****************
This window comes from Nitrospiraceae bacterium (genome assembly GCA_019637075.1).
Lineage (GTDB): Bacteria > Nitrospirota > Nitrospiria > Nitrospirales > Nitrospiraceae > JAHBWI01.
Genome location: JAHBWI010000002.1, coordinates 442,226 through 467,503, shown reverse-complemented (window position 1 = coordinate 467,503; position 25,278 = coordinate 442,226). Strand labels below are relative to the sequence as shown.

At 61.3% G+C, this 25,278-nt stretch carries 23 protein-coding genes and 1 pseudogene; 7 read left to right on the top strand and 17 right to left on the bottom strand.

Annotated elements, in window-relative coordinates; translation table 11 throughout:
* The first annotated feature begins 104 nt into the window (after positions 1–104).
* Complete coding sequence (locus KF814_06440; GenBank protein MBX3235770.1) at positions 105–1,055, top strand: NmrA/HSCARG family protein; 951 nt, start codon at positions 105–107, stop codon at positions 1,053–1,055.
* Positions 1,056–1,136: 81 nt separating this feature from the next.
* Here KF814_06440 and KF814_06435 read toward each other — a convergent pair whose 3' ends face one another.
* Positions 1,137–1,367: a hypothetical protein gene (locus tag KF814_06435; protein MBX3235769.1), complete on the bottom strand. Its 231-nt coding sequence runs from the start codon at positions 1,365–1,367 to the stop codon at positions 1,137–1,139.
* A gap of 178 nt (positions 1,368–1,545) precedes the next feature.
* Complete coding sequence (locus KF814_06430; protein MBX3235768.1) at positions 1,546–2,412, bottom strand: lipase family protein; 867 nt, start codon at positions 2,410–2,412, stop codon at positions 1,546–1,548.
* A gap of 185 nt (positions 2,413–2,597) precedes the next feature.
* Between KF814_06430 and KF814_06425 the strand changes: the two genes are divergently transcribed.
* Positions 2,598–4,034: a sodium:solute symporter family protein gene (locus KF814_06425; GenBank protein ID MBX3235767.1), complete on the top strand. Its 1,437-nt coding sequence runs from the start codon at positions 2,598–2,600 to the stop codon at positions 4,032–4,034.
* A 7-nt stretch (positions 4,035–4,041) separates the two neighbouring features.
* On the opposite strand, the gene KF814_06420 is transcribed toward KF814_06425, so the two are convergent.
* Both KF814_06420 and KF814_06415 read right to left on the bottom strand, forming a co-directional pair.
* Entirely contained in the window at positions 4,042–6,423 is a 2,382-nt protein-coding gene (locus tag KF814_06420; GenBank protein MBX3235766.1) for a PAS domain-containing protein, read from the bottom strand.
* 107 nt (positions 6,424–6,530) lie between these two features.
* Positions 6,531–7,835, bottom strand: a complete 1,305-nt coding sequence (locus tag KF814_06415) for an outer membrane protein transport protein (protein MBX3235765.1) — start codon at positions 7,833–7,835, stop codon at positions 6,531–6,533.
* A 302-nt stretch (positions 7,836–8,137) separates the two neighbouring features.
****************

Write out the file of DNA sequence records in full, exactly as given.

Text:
This window comes from Nitrospiraceae bacterium (genome assembly GCA_019637075.1).
Lineage (GTDB): Bacteria > Nitrospirota > Nitrospiria > Nitrospirales > Nitrospiraceae > JAHBWI01.
Genome location: JAHBWI010000002.1, coordinates 442,226 through 467,503, shown reverse-complemented (window position 1 = coordinate 467,503; position 25,278 = coordinate 442,226). Strand labels below are relative to the sequence as shown.

At 61.3% G+C, this 25,278-nt stretch carries 23 protein-coding genes and 1 pseudogene; 7 read left to right on the top strand and 17 right to left on the bottom strand.

Annotated elements, in window-relative coordinates; translation table 11 throughout:
* The first annotated feature begins 104 nt into the window (after positions 1–104).
* Complete coding sequence (locus KF814_06440; GenBank protein MBX3235770.1) at positions 105–1,055, top strand: NmrA/HSCARG family protein; 951 nt, start codon at positions 105–107, stop codon at positions 1,053–1,055.
* Positions 1,056–1,136: 81 nt separating this feature from the next.
* Here KF814_06440 and KF814_06435 read toward each other — a convergent pair whose 3' ends face one another.
* Positions 1,137–1,367: a hypothetical protein gene (locus tag KF814_06435; protein MBX3235769.1), complete on the bottom strand. Its 231-nt coding sequence runs from the start codon at positions 1,365–1,367 to the stop codon at positions 1,137–1,139.
* A gap of 178 nt (positions 1,368–1,545) precedes the next feature.
* Complete coding sequence (locus KF814_06430; protein MBX3235768.1) at positions 1,546–2,412, bottom strand: lipase family protein; 867 nt, start codon at positions 2,410–2,412, stop codon at positions 1,546–1,548.
* A gap of 185 nt (positions 2,413–2,597) precedes the next feature.
* Between KF814_06430 and KF814_06425 the strand changes: the two genes are divergently transcribed.
* Positions 2,598–4,034: a sodium:solute symporter family protein gene (locus KF814_06425; GenBank protein ID MBX3235767.1), complete on the top strand. Its 1,437-nt coding sequence runs from the start codon at positions 2,598–2,600 to the stop codon at positions 4,032–4,034.
* A 7-nt stretch (positions 4,035–4,041) separates the two neighbouring features.
* On the opposite strand, the gene KF814_06420 is transcribed toward KF814_06425, so the two are convergent.
* Both KF814_06420 and KF814_06415 read right to left on the bottom strand, forming a co-directional pair.
* Entirely contained in the window at positions 4,042–6,423 is a 2,382-nt protein-coding gene (locus tag KF814_06420; GenBank protein MBX3235766.1) for a PAS domain-containing protein, read from the bottom strand.
* 107 nt (positions 6,424–6,530) lie between these two features.
* Positions 6,531–7,835, bottom strand: a complete 1,305-nt coding sequence (locus tag KF814_06415) for an outer membrane protein transport protein (protein MBX3235765.1) — start codon at positions 7,833–7,835, stop codon at positions 6,531–6,533.
* A 302-nt stretch (positions 7,836–8,137) separates the two neighbouring features.